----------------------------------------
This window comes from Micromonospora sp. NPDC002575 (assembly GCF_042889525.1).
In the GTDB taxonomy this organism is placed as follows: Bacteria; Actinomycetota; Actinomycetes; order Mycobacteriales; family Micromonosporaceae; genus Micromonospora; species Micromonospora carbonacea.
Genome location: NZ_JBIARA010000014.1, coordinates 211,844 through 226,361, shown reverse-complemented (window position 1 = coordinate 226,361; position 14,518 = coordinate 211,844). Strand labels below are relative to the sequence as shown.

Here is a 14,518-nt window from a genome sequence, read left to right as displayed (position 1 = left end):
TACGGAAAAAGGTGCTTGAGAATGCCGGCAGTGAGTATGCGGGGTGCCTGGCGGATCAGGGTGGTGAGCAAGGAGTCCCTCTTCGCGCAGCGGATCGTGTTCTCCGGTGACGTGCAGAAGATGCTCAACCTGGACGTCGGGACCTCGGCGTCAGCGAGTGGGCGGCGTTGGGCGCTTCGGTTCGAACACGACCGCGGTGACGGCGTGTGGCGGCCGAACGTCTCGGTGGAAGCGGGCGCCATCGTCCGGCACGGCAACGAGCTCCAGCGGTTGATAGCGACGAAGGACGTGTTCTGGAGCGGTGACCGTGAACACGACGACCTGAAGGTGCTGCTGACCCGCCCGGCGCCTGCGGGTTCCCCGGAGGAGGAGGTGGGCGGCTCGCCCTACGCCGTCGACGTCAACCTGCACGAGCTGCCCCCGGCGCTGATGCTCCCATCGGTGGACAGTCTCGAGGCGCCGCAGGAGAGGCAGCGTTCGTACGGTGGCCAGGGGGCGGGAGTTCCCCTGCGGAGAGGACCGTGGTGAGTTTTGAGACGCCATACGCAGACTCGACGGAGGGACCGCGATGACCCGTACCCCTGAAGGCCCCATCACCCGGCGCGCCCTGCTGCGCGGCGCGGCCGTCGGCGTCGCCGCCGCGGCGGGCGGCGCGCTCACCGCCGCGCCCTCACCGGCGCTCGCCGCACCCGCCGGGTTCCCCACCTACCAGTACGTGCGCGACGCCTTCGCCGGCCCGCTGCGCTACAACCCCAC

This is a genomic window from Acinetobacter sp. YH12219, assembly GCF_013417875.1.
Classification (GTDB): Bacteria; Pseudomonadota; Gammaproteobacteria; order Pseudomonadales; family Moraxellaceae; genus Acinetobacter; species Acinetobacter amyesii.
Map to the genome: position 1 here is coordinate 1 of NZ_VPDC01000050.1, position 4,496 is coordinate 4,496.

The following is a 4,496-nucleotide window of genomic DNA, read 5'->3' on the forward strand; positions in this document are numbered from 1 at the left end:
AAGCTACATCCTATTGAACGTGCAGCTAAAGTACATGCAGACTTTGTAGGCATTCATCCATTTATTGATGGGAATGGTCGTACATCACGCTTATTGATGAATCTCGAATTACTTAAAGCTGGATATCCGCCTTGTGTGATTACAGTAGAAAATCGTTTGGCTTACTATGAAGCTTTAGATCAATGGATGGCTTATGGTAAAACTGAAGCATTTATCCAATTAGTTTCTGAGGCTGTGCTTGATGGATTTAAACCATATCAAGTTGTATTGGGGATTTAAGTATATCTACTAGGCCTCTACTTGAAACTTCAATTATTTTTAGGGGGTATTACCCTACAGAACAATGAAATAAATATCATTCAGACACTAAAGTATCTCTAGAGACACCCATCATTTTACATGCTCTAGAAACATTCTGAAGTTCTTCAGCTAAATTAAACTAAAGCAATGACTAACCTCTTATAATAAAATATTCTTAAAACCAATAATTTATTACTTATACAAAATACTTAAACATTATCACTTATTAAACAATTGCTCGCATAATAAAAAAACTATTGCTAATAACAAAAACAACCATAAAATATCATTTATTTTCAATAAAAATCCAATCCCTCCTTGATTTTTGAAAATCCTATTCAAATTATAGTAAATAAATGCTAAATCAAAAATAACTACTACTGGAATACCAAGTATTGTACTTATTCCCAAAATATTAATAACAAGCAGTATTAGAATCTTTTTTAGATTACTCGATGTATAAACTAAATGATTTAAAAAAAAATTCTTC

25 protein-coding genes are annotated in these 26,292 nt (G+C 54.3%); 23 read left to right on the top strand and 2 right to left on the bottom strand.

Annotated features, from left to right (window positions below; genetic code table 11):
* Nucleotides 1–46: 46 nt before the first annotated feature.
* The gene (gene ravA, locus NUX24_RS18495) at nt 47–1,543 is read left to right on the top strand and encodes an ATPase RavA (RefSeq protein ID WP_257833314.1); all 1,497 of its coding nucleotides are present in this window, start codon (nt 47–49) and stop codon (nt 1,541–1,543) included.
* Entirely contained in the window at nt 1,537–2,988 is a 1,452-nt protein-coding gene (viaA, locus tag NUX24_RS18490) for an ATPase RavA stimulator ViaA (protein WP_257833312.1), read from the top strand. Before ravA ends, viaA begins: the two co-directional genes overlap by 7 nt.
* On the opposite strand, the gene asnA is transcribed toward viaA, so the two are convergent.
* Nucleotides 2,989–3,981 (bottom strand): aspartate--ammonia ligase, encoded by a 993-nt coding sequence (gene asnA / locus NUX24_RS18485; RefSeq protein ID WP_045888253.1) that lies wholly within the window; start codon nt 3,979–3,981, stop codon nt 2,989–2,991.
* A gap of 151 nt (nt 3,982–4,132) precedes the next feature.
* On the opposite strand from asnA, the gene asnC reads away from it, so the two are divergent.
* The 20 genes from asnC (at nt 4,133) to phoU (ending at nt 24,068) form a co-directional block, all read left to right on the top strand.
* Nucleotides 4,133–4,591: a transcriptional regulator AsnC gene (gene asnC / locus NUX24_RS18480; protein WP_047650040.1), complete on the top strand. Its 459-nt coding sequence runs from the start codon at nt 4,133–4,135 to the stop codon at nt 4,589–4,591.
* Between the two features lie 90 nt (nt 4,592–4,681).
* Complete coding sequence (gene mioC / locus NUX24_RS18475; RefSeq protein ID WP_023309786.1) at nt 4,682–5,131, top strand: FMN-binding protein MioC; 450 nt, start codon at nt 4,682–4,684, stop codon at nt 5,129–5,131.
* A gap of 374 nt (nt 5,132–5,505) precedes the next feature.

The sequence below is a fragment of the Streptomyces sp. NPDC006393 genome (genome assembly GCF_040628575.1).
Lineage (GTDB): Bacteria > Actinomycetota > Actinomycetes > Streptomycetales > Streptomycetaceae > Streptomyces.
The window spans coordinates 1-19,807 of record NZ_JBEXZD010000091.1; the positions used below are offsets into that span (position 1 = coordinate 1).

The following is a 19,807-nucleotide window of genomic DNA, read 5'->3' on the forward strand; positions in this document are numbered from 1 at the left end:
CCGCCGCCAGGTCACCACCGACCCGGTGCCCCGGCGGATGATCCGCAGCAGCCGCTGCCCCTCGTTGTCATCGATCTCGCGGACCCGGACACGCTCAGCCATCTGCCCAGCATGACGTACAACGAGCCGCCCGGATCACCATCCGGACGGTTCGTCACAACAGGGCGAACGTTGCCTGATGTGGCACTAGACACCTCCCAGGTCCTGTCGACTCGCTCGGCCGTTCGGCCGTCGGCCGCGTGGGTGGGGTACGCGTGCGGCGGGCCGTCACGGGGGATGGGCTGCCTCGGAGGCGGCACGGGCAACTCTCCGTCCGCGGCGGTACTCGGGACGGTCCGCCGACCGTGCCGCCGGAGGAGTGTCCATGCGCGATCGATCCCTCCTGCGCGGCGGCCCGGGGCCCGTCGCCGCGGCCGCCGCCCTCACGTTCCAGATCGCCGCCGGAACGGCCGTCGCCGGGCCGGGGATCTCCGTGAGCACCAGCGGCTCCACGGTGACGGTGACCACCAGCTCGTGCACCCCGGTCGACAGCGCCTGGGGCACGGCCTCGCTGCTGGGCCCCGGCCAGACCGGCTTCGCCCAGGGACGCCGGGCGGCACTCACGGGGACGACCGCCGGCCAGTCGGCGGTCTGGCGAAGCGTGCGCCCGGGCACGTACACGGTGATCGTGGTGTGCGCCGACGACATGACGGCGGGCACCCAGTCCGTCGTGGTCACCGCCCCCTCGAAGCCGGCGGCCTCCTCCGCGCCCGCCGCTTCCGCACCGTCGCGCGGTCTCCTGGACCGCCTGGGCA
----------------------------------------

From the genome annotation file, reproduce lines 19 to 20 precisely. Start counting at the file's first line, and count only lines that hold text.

* On the opposite strand from asnA, the gene asnC reads away from it, so the two are divergent.
* The 20 genes from asnC (at nt 4,133) to phoU (ending at nt 24,068) form a co-directional block, all read left to right on the top strand.